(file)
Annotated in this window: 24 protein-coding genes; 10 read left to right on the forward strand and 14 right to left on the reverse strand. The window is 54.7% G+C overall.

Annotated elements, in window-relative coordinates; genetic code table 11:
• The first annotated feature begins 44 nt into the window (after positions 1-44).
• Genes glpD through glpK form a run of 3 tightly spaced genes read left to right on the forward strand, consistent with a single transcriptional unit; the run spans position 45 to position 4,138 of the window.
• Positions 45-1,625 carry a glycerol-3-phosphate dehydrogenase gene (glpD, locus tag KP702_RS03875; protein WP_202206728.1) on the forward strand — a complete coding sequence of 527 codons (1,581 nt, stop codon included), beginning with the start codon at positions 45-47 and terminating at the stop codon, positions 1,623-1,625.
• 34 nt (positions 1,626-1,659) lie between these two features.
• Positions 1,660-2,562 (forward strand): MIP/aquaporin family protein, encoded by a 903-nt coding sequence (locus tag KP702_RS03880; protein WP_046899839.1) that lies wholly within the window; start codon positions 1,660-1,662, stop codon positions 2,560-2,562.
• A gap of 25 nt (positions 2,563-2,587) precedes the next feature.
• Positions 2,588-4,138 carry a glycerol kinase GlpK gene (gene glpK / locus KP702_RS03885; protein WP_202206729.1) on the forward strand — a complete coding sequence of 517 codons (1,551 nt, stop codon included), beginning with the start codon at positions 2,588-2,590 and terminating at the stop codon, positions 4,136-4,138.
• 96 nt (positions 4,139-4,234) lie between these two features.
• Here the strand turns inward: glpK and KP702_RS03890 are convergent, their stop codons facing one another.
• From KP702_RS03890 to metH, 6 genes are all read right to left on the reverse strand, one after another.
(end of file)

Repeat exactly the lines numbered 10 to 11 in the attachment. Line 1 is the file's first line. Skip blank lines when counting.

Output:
• 96 nt (positions 4,139-4,234) lie between these two features.
• Here the strand turns inward: glpK and KP702_RS03890 are convergent, their stop codons facing one another.